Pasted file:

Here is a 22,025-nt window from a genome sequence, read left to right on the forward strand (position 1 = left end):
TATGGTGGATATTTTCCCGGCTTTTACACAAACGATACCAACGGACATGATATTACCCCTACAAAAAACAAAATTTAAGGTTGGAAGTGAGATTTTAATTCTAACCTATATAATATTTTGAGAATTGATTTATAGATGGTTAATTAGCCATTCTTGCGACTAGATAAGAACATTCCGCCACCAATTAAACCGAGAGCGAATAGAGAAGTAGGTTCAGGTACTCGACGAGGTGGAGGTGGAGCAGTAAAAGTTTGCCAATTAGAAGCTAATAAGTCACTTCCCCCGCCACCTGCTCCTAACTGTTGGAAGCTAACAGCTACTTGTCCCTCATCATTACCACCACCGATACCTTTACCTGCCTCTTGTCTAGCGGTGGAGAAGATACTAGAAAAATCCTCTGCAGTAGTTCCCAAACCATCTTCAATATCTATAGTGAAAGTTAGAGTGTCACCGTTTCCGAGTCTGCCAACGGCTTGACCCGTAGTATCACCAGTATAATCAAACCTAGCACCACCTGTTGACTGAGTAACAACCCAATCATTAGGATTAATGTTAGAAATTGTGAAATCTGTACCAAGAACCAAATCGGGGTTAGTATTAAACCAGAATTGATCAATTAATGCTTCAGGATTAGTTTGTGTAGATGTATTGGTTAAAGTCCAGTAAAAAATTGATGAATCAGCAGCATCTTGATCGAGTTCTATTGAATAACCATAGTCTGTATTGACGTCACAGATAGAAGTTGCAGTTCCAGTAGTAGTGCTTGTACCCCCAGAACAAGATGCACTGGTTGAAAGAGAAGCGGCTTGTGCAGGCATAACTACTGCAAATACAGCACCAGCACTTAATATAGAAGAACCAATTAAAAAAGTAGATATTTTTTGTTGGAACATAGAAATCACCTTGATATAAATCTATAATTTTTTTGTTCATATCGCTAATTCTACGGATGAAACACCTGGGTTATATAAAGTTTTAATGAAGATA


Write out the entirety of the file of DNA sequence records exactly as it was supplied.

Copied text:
Here is a 22,025-nt window from a genome sequence, read left to right on the forward strand (position 1 = left end):
TATGGTGGATATTTTCCCGGCTTTTACACAAACGATACCAACGGACATGATATTACCCCTACAAAAAACAAAATTTAAGGTTGGAAGTGAGATTTTAATTCTAACCTATATAATATTTTGAGAATTGATTTATAGATGGTTAATTAGCCATTCTTGCGACTAGATAAGAACATTCCGCCACCAATTAAACCGAGAGCGAATAGAGAAGTAGGTTCAGGTACTCGACGAGGTGGAGGTGGAGCAGTAAAAGTTTGCCAATTAGAAGCTAATAAGTCACTTCCCCCGCCACCTGCTCCTAACTGTTGGAAGCTAACAGCTACTTGTCCCTCATCATTACCACCACCGATACCTTTACCTGCCTCTTGTCTAGCGGTGGAGAAGATACTAGAAAAATCCTCTGCAGTAGTTCCCAAACCATCTTCAATATCTATAGTGAAAGTTAGAGTGTCACCGTTTCCGAGTCTGCCAACGGCTTGACCCGTAGTATCACCAGTATAATCAAACCTAGCACCACCTGTTGACTGAGTAACAACCCAATCATTAGGATTAATGTTAGAAATTGTGAAATCTGTACCAAGAACCAAATCGGGGTTAGTATTAAACCAGAATTGATCAATTAATGCTTCAGGATTAGTTTGTGTAGATGTATTGGTTAAAGTCCAGTAAAAAATTGATGAATCAGCAGCATCTTGATCGAGTTCTATTGAATAACCATAGTCTGTATTGACGTCACAGATAGAAGTTGCAGTTCCAGTAGTAGTGCTTGTACCCCCAGAACAAGATGCACTGGTTGAAAGAGAAGCGGCTTGTGCAGGCATAACTACTGCAAATACAGCACCAGCACTTAATATAGAAGAACCAATTAAAAAAGTAGATATTTTTTGTTGGAACATAGAAATCACCTTGATATAAATCTATAATTTTTTTGTTCATATCGCTAATTCTACGGATGAAACACCTGGGTTATATAAAGTTTTAATGAAGATA